McDonald's is closing its oldest Auckland fast-food restaurant in downtown Queen St and moving the Golden Arches a few doors down the Golden Mile.
The Queen St store has long been considered one of Auckland's great melting pot meeting spots. Where drunken students might bump into equally inebriated business people, watched on by families out Friday night shopping, and homeless people.
McDonald's opened in the old bank building at 260 Queen St in June 1977, the second McDonald's in New Zealand after the first restaurant opened at Porirua in 1976.
McDonald's restaurants in New Lynn and Lower Hutt opened in 1978 - the first with drive-throughs. Today, there are 170 restaurants in New Zealand.
Since the early days, McDonald's in Queen St has served an average of 60,000 customers a month while the number of fast-food outlets on Queen St has grown to more than 40.
During the 40th anniversary of McDonald's in 2016, the Queen St restaurant was converted back to 1976 for a day with 1970s retro service and original pricing - 75 cents for a Big Mac, 65c for a Quarter Pounder with Cheese and 65c for a Filet-O-Fish.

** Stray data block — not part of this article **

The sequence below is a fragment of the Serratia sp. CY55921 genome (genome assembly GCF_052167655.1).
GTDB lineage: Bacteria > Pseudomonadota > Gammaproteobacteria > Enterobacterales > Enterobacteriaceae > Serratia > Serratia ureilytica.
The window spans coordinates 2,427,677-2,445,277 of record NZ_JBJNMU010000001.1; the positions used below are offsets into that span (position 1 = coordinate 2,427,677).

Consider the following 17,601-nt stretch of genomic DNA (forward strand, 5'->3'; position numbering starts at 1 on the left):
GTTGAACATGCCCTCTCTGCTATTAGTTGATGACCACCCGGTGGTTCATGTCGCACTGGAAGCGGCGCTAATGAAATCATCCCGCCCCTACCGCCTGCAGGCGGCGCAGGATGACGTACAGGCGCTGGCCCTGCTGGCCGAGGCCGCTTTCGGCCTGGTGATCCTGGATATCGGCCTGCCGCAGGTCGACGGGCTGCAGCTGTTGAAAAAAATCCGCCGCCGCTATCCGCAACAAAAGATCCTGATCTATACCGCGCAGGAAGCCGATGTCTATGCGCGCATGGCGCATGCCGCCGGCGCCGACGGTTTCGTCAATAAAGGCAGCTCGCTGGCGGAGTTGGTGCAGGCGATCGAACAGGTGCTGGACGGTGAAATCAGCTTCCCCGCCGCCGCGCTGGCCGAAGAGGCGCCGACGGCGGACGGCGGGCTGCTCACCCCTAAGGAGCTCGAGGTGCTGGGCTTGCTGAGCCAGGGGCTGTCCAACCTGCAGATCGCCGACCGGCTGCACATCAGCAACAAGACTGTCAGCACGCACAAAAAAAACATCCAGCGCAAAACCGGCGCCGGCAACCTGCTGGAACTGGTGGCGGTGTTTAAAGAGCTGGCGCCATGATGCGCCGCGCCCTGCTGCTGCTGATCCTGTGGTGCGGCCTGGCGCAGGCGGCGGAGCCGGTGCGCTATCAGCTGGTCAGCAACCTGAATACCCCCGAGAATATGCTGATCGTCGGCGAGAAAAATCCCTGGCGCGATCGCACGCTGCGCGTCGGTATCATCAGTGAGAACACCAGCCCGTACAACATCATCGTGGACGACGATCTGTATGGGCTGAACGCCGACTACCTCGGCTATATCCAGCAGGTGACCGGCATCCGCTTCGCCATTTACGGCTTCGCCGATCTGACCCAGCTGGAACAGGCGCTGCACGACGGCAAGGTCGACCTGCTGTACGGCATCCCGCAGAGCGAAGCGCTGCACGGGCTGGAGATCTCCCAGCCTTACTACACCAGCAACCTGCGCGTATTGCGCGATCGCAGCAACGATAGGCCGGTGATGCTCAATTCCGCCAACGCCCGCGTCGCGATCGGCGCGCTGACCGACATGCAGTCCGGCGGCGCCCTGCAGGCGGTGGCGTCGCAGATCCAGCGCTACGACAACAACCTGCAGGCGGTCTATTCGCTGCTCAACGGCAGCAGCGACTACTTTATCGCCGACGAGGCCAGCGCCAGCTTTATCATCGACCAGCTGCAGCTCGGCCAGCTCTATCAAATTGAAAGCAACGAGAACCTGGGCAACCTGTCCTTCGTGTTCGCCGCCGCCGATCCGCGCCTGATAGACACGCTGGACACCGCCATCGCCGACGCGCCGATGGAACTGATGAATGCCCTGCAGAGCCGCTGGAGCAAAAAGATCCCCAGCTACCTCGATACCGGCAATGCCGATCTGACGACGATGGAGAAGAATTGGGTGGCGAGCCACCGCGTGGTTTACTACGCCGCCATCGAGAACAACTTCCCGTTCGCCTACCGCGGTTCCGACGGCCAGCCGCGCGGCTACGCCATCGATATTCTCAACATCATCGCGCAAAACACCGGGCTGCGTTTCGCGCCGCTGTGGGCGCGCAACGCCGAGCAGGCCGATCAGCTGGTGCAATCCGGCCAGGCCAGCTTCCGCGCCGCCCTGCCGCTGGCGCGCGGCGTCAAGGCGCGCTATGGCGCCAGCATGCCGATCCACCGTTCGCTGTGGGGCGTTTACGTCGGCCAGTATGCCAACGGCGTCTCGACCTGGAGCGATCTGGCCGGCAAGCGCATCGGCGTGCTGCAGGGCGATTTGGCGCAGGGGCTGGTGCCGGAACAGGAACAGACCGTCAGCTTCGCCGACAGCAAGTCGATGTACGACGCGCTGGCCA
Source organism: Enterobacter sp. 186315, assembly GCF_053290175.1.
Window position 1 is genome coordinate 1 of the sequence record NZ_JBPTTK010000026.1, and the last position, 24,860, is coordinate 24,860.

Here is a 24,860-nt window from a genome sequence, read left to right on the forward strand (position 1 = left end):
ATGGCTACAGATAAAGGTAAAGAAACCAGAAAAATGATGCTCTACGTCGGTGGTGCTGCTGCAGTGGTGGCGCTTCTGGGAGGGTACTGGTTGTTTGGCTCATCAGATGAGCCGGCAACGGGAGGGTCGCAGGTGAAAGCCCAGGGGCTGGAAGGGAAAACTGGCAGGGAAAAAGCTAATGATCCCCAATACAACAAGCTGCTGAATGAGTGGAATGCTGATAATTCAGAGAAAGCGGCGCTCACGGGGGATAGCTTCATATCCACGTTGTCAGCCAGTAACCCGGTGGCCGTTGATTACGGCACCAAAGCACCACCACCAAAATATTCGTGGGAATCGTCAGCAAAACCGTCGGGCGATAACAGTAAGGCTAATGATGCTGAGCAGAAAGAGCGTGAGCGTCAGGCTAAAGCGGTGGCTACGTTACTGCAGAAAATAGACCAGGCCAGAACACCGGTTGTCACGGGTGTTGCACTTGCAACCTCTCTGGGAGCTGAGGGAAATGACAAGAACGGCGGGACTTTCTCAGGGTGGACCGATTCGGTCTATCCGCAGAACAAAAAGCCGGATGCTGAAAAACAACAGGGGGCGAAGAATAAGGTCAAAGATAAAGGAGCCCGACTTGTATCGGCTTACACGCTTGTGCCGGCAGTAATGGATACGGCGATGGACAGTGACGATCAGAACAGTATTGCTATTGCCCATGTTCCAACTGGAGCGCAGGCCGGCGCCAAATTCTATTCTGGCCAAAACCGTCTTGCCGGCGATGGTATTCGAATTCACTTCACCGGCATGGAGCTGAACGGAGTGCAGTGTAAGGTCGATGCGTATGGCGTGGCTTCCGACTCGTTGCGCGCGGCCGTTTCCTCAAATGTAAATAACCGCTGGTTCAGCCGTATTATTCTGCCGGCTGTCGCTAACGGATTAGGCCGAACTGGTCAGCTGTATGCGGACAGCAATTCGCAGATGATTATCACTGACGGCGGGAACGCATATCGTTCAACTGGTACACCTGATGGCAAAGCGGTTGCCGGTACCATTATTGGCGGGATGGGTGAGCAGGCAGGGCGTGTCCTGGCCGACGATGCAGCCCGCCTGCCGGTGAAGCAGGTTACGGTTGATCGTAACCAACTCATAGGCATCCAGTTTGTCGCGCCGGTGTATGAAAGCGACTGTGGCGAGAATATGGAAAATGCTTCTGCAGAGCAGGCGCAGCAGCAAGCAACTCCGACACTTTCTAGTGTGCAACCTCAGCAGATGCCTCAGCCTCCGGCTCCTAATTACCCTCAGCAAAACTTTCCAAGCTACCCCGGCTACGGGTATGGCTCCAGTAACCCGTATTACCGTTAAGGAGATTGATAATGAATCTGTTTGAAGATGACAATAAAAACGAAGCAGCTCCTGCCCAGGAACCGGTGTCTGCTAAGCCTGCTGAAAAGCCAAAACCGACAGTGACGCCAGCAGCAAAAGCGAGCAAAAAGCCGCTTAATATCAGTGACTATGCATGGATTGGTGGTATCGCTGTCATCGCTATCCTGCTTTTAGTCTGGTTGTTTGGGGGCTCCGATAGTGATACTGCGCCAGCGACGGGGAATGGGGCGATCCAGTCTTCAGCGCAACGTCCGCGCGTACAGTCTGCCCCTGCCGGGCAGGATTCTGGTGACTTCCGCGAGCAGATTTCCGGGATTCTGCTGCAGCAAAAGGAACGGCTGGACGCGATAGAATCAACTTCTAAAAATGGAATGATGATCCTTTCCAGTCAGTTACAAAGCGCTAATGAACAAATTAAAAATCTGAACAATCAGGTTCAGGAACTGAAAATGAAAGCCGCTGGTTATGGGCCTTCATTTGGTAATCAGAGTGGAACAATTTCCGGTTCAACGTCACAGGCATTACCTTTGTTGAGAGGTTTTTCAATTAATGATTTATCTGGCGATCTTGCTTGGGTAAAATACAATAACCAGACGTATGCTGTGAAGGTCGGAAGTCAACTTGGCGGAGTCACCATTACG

The old Auckland Savings Bank building has some constraints and led McDonald's to provide customers with a "modern dining experience", a spokesman said.
The 260 Queen St McDonald's will close when the new fast-food outlet at 268 Queen St opens next week.
McDonald's, which owns the old bank building, has no firm plans at this stage for development options.
The McDonald's move comes as Queen St struggles from the effects of two lockdowns with many vacant stores, particularly at the southern end of the Golden Mile.
Heart of the City chief executive Viv Beck. (Photo / File)
Heart of the City chief executive Viv Beck said these are difficult times in the area, but the business group is working with property owners to do things with vacant properties like pop-ups, arts and creative window displays.
On the positive side, she said, there is quite a lot of investment happening with a number of properties being refurbished.
Beck said the Aotea station, part of the City Rail Link, will continue to attract investment in the area. The station, tipped to be the busiest railway station in New Zealand, is due to open in 2024.